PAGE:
Growers in the Esperance region who need to bait mice should use the full label rate to minimise the chance of costly re-infestations, and continue to monitor paddocks during the growing season.
Local agronomists encourage growers to consult the Grains Research and Development Corporation (GRDC) Mouse Management Fact Sheet (www.grdc.com.au/GRDC-FS-MouseManagement2012) for information about monitoring and controlling the pests.
Agronomists and the Department of Agriculture and Food (DAFWA) have confirmed increased mouse activity on the Esperance sandplain - from Hopetoun to Condingup/Cape Arid - and that numbers warrant control measures in some cases.
There are reports of lower mouse numbers requiring monitoring in the Esperance Mallee region.
Precision Agronomics Australia agronomist Quenten Knight encouraged growers to assess mouse numbers and, if control was warranted, to apply baits at a sufficient rate, in keeping with label instructions.
“Past local grower experience is that if baiting is not done correctly the first time, mouse numbers can quickly bounce back and it is more likely that costly and time-consuming follow up baiting measures are required,” he said.
Mr Knight said the worst affected paddocks he had seen had a feed source – such as barley stubbles where there had been grain head loss.
“Mice in these areas have the potential to damage emerging canola crops in particular,” he said.
South East Agronomy Services agronomist Luke Marquis stressed the importance of continued monitoring following baiting and throughout the growing season.
“Mice present in paddocks can be at different stages of development at any one time, meaning possible re-infestation after baiting,” he said.
The GRDC Mouse Management Fact Sheet includes advice about good baiting practice as well as information on monitoring mouse numbers; mouse control; and economic thresholds.
Key message to growers contained in the resource include:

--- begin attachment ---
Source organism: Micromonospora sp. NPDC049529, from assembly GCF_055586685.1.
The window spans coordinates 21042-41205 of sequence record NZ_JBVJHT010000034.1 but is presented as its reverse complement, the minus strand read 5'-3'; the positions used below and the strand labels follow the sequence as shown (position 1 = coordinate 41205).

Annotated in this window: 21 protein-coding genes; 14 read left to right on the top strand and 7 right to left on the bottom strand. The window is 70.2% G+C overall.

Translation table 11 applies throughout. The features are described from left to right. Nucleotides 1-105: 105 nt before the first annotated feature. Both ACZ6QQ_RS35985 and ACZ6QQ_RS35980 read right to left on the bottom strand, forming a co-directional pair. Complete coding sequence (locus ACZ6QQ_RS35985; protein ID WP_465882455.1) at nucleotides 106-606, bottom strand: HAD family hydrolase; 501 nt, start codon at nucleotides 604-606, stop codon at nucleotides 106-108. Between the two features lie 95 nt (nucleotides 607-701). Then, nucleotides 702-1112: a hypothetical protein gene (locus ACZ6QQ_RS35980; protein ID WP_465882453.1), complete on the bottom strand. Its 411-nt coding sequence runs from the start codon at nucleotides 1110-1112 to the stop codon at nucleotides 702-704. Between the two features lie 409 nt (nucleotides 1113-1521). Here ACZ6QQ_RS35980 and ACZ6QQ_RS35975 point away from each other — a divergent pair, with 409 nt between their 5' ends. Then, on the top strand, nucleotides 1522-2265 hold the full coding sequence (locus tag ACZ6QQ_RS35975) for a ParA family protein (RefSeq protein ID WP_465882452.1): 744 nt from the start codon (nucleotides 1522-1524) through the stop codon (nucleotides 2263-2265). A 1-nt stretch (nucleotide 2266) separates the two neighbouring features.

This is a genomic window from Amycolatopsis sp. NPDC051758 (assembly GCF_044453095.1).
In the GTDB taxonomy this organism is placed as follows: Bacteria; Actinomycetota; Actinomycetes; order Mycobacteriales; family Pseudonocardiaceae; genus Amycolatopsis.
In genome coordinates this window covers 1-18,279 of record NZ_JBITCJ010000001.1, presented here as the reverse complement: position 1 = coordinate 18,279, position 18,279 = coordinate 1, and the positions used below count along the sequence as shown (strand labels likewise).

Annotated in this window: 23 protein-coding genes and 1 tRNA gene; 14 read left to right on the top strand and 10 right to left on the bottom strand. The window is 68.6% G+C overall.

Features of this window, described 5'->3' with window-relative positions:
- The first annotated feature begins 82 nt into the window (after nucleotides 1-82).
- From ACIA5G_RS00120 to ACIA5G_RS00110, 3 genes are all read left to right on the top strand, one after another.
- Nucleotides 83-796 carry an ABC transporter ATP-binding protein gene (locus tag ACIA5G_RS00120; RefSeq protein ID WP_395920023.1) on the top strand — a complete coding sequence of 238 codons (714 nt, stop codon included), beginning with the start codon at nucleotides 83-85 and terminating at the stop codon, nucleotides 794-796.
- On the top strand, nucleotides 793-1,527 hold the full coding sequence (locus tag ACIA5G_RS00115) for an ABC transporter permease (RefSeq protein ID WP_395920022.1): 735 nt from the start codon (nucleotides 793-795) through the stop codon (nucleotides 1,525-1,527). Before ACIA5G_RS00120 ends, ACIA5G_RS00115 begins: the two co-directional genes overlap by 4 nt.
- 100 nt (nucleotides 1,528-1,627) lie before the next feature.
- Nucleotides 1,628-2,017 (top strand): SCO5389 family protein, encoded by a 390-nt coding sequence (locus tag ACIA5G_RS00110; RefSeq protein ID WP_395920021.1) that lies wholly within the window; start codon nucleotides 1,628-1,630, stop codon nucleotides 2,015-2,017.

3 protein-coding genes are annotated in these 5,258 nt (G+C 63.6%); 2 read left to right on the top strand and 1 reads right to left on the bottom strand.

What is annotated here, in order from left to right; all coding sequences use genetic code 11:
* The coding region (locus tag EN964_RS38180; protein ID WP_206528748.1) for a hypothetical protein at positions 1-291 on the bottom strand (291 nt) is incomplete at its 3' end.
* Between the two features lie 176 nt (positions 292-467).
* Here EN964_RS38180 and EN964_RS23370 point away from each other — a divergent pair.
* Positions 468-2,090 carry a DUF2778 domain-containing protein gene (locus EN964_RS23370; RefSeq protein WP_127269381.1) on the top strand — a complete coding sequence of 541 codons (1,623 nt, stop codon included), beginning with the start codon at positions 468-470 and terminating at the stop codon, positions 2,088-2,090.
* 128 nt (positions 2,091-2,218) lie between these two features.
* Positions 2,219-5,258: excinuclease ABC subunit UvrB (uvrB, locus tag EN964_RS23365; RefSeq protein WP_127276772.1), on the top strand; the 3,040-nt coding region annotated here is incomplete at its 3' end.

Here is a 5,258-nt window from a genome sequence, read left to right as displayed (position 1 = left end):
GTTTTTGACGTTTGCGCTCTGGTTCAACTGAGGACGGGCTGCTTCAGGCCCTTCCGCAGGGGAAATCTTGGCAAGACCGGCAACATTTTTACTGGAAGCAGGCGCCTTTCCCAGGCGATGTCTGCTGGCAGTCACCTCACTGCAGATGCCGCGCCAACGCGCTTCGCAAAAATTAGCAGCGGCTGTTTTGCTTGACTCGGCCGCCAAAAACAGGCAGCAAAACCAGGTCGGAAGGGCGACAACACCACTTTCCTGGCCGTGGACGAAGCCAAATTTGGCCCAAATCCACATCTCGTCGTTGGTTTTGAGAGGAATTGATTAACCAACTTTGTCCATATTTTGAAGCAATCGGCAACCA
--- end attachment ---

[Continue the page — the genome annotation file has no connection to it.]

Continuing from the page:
- Mouse numbers can change rapidly based on the availability of food and shelter, so monitoring through and between seasons is important;
- Damage at seeding and flowering causes the greatest yield losses;
- Hygiene and management can help reduce mice numbers, but baiting is the only feasible in-crop control option;
- Bait the night of, or within 24 hours of seeding to maximise mice knockdown;
- Baiting pre-sowing and post-sowing and at crop emergence achieves high levels of control, but re-invasion can occur. Mice can travel 300 metres or more in a night;
- Monitor crops about seven days after baiting to check for invading mice from adjacent areas. Rebaiting may be necessary;
- Sow crops to an even depth and as deep as appropriate for each crop type. Sow crops as early as possible;
- Baiting maturing crops is effective, but kill rates may be lower.
The GRDC, on behalf of growers and the Australian Government, is continuing to invest in a range of mouse-related research, development and extension activities and supports the National Mouse Management Working Group (NMMWG) which was set up in 2011 to co-ordinate actions to counter mouse plagues.
The working group’s WA representative, Ravensthorpe farmer Andrew Chambers, has reported a recent sharp increase in mouse activity on his own farm.
Through a new three-year GRDC-funded study, monitoring and modelling of mouse populations across the grain belt of Australia continues. The project is a collaboration between Landcare Research (New Zealand), CSIRO Ecosystem Sciences and the Invasive Animals CRC.
Quenten Knight, PAA
0427 720 004
Luke Marquis, South East Agronomy Services
0429 367 947
GRDC Project Code